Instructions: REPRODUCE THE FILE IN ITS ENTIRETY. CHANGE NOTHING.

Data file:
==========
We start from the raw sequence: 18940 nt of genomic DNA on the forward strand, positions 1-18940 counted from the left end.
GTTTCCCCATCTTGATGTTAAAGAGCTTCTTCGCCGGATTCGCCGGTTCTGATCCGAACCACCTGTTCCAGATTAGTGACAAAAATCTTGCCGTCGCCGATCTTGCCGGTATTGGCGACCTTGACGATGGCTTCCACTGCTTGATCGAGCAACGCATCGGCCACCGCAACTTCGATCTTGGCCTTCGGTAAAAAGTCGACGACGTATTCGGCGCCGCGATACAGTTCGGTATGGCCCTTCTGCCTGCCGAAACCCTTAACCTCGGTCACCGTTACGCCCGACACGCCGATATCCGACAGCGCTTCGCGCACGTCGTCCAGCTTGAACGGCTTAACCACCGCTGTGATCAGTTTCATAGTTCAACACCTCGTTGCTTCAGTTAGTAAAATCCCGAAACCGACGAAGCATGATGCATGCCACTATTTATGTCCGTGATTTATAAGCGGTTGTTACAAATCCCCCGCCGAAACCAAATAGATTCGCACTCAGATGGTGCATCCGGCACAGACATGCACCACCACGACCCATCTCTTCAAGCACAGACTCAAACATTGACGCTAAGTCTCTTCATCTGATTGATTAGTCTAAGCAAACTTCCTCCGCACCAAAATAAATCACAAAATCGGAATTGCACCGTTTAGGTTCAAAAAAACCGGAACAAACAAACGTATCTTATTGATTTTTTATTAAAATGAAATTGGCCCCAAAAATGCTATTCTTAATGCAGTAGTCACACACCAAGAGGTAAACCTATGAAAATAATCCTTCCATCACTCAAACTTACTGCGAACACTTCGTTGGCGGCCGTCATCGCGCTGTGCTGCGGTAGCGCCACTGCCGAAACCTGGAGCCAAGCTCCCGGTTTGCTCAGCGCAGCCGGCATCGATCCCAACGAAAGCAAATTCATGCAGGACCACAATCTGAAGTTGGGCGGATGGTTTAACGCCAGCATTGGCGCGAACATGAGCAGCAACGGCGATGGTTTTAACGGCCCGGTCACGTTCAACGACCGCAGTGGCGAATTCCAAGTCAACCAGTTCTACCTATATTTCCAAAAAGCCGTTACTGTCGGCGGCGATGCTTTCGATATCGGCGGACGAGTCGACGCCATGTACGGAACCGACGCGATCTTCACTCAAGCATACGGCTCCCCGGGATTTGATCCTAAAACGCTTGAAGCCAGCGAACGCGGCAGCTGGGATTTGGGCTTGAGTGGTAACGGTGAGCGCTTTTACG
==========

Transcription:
We start from the raw sequence: 18940 nt of genomic DNA on the forward strand, positions 1-18940 counted from the left end.
GTTTCCCCATCTTGATGTTAAAGAGCTTCTTCGCCGGATTCGCCGGTTCTGATCCGAACCACCTGTTCCAGATTAGTGACAAAAATCTTGCCGTCGCCGATCTTGCCGGTATTGGCGACCTTGACGATGGCTTCCACTGCTTGATCGAGCAACGCATCGGCCACCGCAACTTCGATCTTGGCCTTCGGTAAAAAGTCGACGACGTATTCGGCGCCGCGATACAGTTCGGTATGGCCCTTCTGCCTGCCGAAACCCTTAACCTCGGTCACCGTTACGCCCGACACGCCGATATCCGACAGCGCTTCGCGCACGTCGTCCAGCTTGAACGGCTTAACCACCGCTGTGATCAGTTTCATAGTTCAACACCTCGTTGCTTCAGTTAGTAAAATCCCGAAACCGACGAAGCATGATGCATGCCACTATTTATGTCCGTGATTTATAAGCGGTTGTTACAAATCCCCCGCCGAAACCAAATAGATTCGCACTCAGATGGTGCATCCGGCACAGACATGCACCACCACGACCCATCTCTTCAAGCACAGACTCAAACATTGACGCTAAGTCTCTTCATCTGATTGATTAGTCTAAGCAAACTTCCTCCGCACCAAAATAAATCACAAAATCGGAATTGCACCGTTTAGGTTCAAAAAAACCGGAACAAACAAACGTATCTTATTGATTTTTTATTAAAATGAAATTGGCCCCAAAAATGCTATTCTTAATGCAGTAGTCACACACCAAGAGGTAAACCTATGAAAATAATCCTTCCATCACTCAAACTTACTGCGAACACTTCGTTGGCGGCCGTCATCGCGCTGTGCTGCGGTAGCGCCACTGCCGAAACCTGGAGCCAAGCTCCCGGTTTGCTCAGCGCAGCCGGCATCGATCCCAACGAAAGCAAATTCATGCAGGACCACAATCTGAAGTTGGGCGGATGGTTTAACGCCAGCATTGGCGCGAACATGAGCAGCAACGGCGATGGTTTTAACGGCCCGGTCACGTTCAACGACCGCAGTGGCGAATTCCAAGTCAACCAGTTCTACCTATATTTCCAAAAAGCCGTTACTGTCGGCGGCGATGCTTTCGATATCGGCGGACGAGTCGACGCCATGTACGGAACCGACGCGATCTTCACTCAAGCATACGGCTCCCCGGGATTTGATCCTAAAACGCTTGAAGCCAGCGAACGCGGCAGCTGGGATTTGGGCTTGAGTGGTAACGGTGAGCGCTTTTACG